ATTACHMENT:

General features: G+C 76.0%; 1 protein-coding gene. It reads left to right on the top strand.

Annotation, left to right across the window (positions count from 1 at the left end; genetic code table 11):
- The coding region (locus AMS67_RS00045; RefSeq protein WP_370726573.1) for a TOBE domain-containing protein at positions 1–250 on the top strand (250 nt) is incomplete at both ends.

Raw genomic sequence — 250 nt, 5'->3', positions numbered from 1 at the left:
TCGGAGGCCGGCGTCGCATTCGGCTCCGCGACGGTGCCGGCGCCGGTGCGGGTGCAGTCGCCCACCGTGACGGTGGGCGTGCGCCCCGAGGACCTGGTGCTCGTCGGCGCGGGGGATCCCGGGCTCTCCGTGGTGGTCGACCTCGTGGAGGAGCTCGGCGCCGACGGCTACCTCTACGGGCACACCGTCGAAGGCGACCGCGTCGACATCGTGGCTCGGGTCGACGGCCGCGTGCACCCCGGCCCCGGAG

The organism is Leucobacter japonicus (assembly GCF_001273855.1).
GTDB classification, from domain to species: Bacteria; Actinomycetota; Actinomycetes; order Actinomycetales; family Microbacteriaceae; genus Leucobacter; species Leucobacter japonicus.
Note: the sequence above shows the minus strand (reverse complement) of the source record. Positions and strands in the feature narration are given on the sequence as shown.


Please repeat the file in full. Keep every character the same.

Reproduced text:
General features: G+C 76.0%; 1 protein-coding gene. It reads left to right on the top strand.

Annotation, left to right across the window (positions count from 1 at the left end; genetic code table 11):
- The coding region (locus AMS67_RS00045; RefSeq protein WP_370726573.1) for a TOBE domain-containing protein at positions 1–250 on the top strand (250 nt) is incomplete at both ends.

Raw genomic sequence — 250 nt, 5'->3', positions numbered from 1 at the left:
TCGGAGGCCGGCGTCGCATTCGGCTCCGCGACGGTGCCGGCGCCGGTGCGGGTGCAGTCGCCCACCGTGACGGTGGGCGTGCGCCCCGAGGACCTGGTGCTCGTCGGCGCGGGGGATCCCGGGCTCTCCGTGGTGGTCGACCTCGTGGAGGAGCTCGGCGCCGACGGCTACCTCTACGGGCACACCGTCGAAGGCGACCGCGTCGACATCGTGGCTCGGGTCGACGGCCGCGTGCACCCCGGCCCCGGAG

The organism is Leucobacter japonicus (assembly GCF_001273855.1).
GTDB classification, from domain to species: Bacteria; Actinomycetota; Actinomycetes; order Actinomycetales; family Microbacteriaceae; genus Leucobacter; species Leucobacter japonicus.
Note: the sequence above shows the minus strand (reverse complement) of the source record. Positions and strands in the feature narration are given on the sequence as shown.